The story of a son, a father, an artist, a free man
Born on October 20, 1969, Valentino Dixon grew up in East Buffalo, New York, the inner city. Valentino was his mother’s only son and was raised by both of his parents. As a child, Valentino was a gifted artist who loved to draw.
At the time of his arrest in 1991, Valentino’s daughter, Valentina, was six months old. Although Valentina has lived most of her life without a father present, their bond has remained strong. Valentino’s mother, wife Louise and daughter, Valentina, were his strongest advocates.
On August 10, 1991, a late-night fight broke out at a gathering outside of Louie’s Texas Red Hots restaurant at the intersection of East Delevan and Bailey Avenue in Buffalo, NY. In the ensuing mayhem, Torriano Jackson was shot and killed. Based on an anonymous tip, the police arrested Valentino Dixon for his murder and for shooting at three other people.
Just two days after Valentino’s arrest, Lamarr Scott confessed to the news media that he had in fact shot and killed Jackson. Despite this confession, Scott was not taken into custody, and detectives continued to pursue Valentino. Prosecutors then built a case against Valentino based on several shaky eyewitnesses (some of whom later recanted and claimed to have been pressured by the police to frame Valentino). At trial, Valentino was convicted and sentenced to 38 1/2 years to life in prison when his court appointed attorney failed to call eight eyewitnesses and introduce the confession to the jury.
Valentino struggled to adjust to life in prison, until he reconnected with his inner passion for art. He regained his motivation to draw by following his uncle’s advice: “if you reclaim your talent, you can reclaim your life.” Valentino has been drawing ever since; for more than two decades, he drew from six to ten hours a day.
At one point, the warden at Attica Correctional Facility asked Valentino to draw the 12th hole of the legendary Augusta National Golf Club. Valentino, who had never set foot on a golf course and knew nothing about the sport, starting drawing images inspired by photos in the magazine Golf Digest. Eventually, Valentino even drew his own golf creations and said that golf art became his escape from the harsh reality of prison.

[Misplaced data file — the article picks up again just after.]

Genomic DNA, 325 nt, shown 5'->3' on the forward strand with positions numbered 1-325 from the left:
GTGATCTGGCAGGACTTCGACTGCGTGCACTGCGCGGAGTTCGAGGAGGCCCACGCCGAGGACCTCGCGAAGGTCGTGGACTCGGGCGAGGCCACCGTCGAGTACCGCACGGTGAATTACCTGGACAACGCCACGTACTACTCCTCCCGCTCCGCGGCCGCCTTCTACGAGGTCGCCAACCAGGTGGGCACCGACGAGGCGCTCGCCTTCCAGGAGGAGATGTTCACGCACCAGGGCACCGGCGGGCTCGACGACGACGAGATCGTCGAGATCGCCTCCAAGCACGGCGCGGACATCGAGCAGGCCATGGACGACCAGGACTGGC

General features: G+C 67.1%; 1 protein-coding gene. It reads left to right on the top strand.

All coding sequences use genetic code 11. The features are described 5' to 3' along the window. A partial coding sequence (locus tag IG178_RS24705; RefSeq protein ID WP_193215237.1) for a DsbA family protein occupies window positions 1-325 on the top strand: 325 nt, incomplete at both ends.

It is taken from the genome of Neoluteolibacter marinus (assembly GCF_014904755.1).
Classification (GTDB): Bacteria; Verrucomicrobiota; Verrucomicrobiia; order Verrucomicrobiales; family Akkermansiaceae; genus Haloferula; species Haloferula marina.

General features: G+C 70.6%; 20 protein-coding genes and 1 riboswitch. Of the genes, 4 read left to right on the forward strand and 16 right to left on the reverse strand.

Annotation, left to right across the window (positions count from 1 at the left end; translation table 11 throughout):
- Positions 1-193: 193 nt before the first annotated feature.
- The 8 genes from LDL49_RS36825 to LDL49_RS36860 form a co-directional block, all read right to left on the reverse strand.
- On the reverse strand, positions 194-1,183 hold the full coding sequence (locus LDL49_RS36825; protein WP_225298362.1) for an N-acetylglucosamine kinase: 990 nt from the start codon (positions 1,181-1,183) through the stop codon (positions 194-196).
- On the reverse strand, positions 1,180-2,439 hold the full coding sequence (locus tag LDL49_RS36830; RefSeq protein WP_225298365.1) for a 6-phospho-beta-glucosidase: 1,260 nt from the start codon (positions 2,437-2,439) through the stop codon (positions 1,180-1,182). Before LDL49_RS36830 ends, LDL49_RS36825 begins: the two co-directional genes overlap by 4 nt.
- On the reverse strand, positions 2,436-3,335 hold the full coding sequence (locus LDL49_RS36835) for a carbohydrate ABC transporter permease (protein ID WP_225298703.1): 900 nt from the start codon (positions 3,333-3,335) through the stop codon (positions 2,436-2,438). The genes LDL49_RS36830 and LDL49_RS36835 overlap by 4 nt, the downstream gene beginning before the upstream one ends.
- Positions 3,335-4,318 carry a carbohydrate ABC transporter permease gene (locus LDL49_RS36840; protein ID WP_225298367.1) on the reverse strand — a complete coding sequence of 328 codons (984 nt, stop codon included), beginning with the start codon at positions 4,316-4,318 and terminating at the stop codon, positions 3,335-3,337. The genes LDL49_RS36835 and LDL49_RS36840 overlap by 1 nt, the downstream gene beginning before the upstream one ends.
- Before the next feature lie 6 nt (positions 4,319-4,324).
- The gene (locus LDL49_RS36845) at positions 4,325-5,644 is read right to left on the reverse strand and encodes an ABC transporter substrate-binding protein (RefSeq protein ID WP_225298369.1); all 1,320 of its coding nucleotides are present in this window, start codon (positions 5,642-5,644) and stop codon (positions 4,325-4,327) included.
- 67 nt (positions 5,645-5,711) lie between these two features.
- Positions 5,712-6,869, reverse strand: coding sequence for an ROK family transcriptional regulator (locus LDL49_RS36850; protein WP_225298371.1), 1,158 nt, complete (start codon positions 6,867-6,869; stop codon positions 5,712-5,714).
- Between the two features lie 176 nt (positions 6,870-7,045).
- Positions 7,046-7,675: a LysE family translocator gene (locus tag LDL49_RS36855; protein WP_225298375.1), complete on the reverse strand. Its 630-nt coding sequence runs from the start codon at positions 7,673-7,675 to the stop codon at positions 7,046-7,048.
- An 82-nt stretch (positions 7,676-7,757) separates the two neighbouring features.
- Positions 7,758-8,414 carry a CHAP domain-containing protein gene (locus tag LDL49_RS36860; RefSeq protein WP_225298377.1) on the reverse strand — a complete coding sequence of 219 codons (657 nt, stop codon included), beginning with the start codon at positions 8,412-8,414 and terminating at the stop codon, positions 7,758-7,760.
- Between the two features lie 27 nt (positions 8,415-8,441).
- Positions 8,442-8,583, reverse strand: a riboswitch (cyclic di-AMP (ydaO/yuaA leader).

In 2012, Golf Digest editorial director Max Adler featured Valentino and his stunning artwork in his “golf saved my life” column. Adler also researched Valentino’s case, and concluded that Valentino was truly innocent of the murder for which he had been wrongfully convicted. The next year, The Golf Channel ran a segment about Valentino’s case as well, gaining him — and his artistic talent — national attention.
Despite this attention, and the committed work of pro bono attorneys Donald Thompson and Alan Rosenthal, Valentino’s appeals stalled, and his hope fizzled. But in January 2018, Valentino learned that three Georgetown University undergraduate students would re-investigate his case. Their work was for a class was taught by Professors Marc Howard and Marty Tankleff, childhood friends who were separated when Marty himself was wrongly convicted and served almost 18 years before being exonerated.
The students — Ellie Goonetillake, Julie Fragonas, and Naoya Johnson — produced a powerful documentary that retraces the incredible twists and turns of the case and shows that Valentino was clearly innocent. They broke new ground not only by interviewing former witnesses, but also by filming the original prosecutor, who revealed information critical to Valentino’s final appeal. Their interview of the new District Attorney, John Flynn, ended with a promise by Flynn to conduct a thorough and fair review of the case as part of his new Conviction Integrity Unit.
Today, Valentino lives in Buffalo, NY with his family and uses his freedom not only to create beautiful commissioned art pieces but is now devoted to working with lawmakers to achieve prison and sentencing reform, and champion the voices of the wrongfully convicted until they have achieved freedom.